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Collection Overview

Historical Note

Scope and Content Note


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Collection
Title:Faculty Wives records
Dates: n.d., 1941-1971
Call Number:A05

Historical Note

The Northeastern University Faculty Wives was a social organization formed in 1941 by and for the wives of the University's faculty.  It spanned thirty years until its disbandment in 1970, and in that time it functioned largely as a means for faculty wives to socialize and plan events for the Northeastern family. Etta Ell, the wife of Northeastern University's second president, Carl Ell, conceived of the idea of forming an organization dedicated to promoting more social contact among the wives of a rapidly expanding faculty.  In 1941, after several preliminary meetings, the Northeastern University Faculty Wives held their first official meeting.

Among the organization's founders was its first group of officers who served from 1941 to 1943.  Mrs. Carl Ell was elected president; Mrs. Everett A. Churchill, vice president; Mrs. Charles H. Sampson, recording secretary; and Mrs. John Pugsley was elected treasurer.

The Northeastern Faculty Wives' Club (the organization's name until February 14, 1947) drew up its first set of by-laws on October 31, 1941.  The by-laws stated that the "object of this club shall be to promote acquaintance and sociability among its members and to further the interests of Northeastern University" (From the 1942 By-Laws -- Article I, Section 2 found in Box 1, Folder 29).  The founding members determined that the club would be open to the wives of all faculty members.  Meetings were planned for the second Friday of each month from October to May.  Annual elections would be held in April of each year.  Each officer could serve no more than two years on the slate, and the wife of the University president was an honorary member of the organization.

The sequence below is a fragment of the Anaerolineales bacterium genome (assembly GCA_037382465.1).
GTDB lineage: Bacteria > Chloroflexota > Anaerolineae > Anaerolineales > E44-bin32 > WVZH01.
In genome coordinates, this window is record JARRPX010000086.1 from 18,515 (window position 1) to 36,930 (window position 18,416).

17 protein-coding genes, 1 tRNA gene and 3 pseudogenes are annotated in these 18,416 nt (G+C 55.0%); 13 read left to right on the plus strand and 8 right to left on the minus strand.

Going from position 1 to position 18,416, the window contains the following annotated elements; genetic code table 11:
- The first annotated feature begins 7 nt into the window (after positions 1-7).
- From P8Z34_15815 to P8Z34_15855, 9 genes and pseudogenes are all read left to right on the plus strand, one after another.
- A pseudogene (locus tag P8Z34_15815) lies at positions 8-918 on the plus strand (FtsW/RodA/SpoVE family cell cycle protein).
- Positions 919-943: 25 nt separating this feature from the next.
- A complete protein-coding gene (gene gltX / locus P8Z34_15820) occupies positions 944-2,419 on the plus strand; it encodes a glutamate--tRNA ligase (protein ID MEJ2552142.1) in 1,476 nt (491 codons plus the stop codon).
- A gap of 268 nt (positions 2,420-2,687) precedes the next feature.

Early in the club's history, seven committees were organized as a means of accomplishing activities and goals:  Hospitality, Membership, Nominating, Program, Publicity, Scholarship, and Ways and Means.  The members of the committees, along with the larger membership of the club, worked together to plan several large events for each school year.  The group usually sponsored a back-to-school celebration, a holiday fund-raising party, and a spring luncheon.

Money received from fund-raising activities was used for three purposes.  A small portion was deposited into the club's bank account for future events and meetings.  The second portion was allotted for donations made to Northeastern University for various building funds and campus improvement activities.  The last portion was earmarked for a scholarship fund for young women.  Each year, the members of the organization selected several recipients for the award, and much of the fund-raising activity was directed towards the goal of building this fund.

In 1965, the organization conducted a survey of similar organizations associated with other universities in the Boston area.  The Faculty Wives hoped to learn what other groups did, how their membership numbers compared with those of other organizations, and how other groups were perceived within the universities they represented.  The survey's findings were discussed and written up as a formal report.

At the time of the survey, the organization's membership was declining.  Despite this, the club remained in existence for another five years.  In September 1970, the club disbanded.  At that time, it was proposed that interested members continue to meet on an informal social basis away from the Northeastern campus.